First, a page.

283 ab urbe condita
The stern-eyed man turned from his survey of the city below. "What is it now, Valerius?"
"Accus and Flavius are wondering whether they ought to curb the men now, Dominus."
The man cocked his head thoughtfully at the rising columns of smoke, listening to the distant shouts and yells. He narrowed his eyes and nodded slowly. "Give them another hour, then sound the call to camp. Only what they can carry in their hands, all booty to be inspected by their commanding officer. Then burn what's left."
"Yes, Dominus." The younger man examined the turf at his feet, shifting slightly.
"Well? What else?" He scowled and watched as flames began to lick the base of the ruined wall nearest his vantage point.
"There is a problem at one of the temples, Dominus."
"Yes, Dominus." He swallowed. "One of the smaller temples, by the city wall. Quite a small one, actually, but with some substantial treasures nonetheless. Only one old priest was left guarding the temple. I suppose the rest must have fled."
"Valerius. If there is a point, may we arrive at it?"
"Yes, Dominus. The priest has. . . done something with some of Trebonius's men."
The general frowned. "By the twins, I haven't time for this. What do you mean, done something? Speak plainly."
"Yes, of course, Dominus. What I mean to say is, three of Trebonius's men have disappeared."
"Let me understand you. An old priest has done away with three of our men, and you are standing here asking me what is to be done?"
Valerius shifted again. "I'm afraid you misunderstand me, Dominus. He hasn't so much done away with them, as. . . well, it's a little difficult to explain."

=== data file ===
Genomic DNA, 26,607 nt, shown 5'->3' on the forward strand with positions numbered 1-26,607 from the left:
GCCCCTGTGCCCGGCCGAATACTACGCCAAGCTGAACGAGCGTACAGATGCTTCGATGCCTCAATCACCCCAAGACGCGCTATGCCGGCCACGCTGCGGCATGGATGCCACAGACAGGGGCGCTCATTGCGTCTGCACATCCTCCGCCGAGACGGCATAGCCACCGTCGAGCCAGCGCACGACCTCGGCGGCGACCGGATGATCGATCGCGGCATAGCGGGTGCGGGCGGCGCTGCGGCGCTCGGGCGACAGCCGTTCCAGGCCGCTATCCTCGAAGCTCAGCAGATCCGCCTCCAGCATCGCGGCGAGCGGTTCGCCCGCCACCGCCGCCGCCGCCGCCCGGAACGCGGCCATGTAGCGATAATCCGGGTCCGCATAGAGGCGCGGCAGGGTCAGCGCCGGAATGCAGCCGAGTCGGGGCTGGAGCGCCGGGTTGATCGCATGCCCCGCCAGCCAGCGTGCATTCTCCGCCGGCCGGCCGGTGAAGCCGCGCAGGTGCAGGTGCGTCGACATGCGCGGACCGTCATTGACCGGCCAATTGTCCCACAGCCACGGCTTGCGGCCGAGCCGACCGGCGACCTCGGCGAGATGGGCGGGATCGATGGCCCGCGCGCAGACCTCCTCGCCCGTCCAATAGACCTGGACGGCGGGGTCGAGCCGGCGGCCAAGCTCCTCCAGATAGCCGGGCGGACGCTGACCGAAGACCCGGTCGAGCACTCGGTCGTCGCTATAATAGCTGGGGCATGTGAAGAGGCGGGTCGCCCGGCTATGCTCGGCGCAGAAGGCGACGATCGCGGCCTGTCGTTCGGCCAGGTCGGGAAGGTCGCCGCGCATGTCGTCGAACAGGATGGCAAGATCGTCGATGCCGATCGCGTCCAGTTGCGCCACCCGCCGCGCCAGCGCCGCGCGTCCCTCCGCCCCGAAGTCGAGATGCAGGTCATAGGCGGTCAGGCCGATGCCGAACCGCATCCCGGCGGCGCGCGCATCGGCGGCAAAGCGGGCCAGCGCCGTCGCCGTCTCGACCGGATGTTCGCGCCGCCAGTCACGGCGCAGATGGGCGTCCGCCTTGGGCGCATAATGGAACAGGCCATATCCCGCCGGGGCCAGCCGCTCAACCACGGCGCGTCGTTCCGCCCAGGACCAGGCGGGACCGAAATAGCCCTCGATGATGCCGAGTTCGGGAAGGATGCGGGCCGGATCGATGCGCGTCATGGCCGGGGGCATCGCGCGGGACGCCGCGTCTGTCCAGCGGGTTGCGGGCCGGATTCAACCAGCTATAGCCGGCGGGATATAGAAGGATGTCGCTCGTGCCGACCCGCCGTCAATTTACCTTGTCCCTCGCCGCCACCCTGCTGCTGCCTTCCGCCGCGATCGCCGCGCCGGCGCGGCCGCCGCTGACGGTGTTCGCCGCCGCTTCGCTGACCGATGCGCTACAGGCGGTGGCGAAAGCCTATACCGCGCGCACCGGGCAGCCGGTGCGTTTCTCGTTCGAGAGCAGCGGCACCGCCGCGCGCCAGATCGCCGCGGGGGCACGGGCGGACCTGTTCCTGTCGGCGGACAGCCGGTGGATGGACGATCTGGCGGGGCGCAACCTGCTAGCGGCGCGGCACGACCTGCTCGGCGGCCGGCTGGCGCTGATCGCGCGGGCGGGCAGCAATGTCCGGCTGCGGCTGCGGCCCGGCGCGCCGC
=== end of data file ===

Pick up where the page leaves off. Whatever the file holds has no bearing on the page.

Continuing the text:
The general crossed his arms. "Try."
"Yes, Dominus. Several of Trebonius's men were. . . securing the valuables—"
"Yes, Dominus. And they rushed this little temple, which apparently was quite mean and small, and just one old priest shouting at them, and they found the treasury, which, strange to say, wasn't even locked. In fact, it didn't even have a door at all, not properly speaking – only an embroidered curtain in front of it, which was tied back, you see, Dominus, so they could see the temple treasury quite clearly."
"Temple treasury," the general snorted. "Bowls of rotting fruit, three otter skins, and Apollo's golden arse wipe, more like."
"Yes, Dominus. Anyway, the priest began shouting at them not to go in there, that they would be sorry if they did – you know, the sort of blather priests always spout when somebody's about to lay hands on their money. And one of the men went in, of course, and. . . vanished."
The general uncrossed his arms. "What did you say, Valerius?"
"He vanished, Dominus. Right into thin air. The other men thought it was some sort of trick, so they followed him. And they vanished, too. It was a tiny room, barely large enough to turn around in. They couldn't have hidden anywhere, Dominus. The fourth man was so terrified he grabbed the priest and ran straight here, to find me. He's my sister's son, Dominus." He dared a glance, and mistook the general's silence for incredulity. "He's not the sort to make up stories, Dominus, not at all. He's got quite a level head on him, and there is something. . . odd about this old man. And if he's been assaulting Roman soldiers. . ."
"Bring him here."
Valerius hesitated. "My nephew, Dominus?"
"No, you imbecile. The priest."
"Yes, Dominus. Right away."
Valerius trotted hastily away and returned within minutes, gripping an ancient little man by the forearm, half hauling, half dragging him up the bluff to his commander. He released him, and the trembling man fell to the ground, clutching his brightly coloured garment about him.
"On your feet, priest. His excellency wishes to speak to you."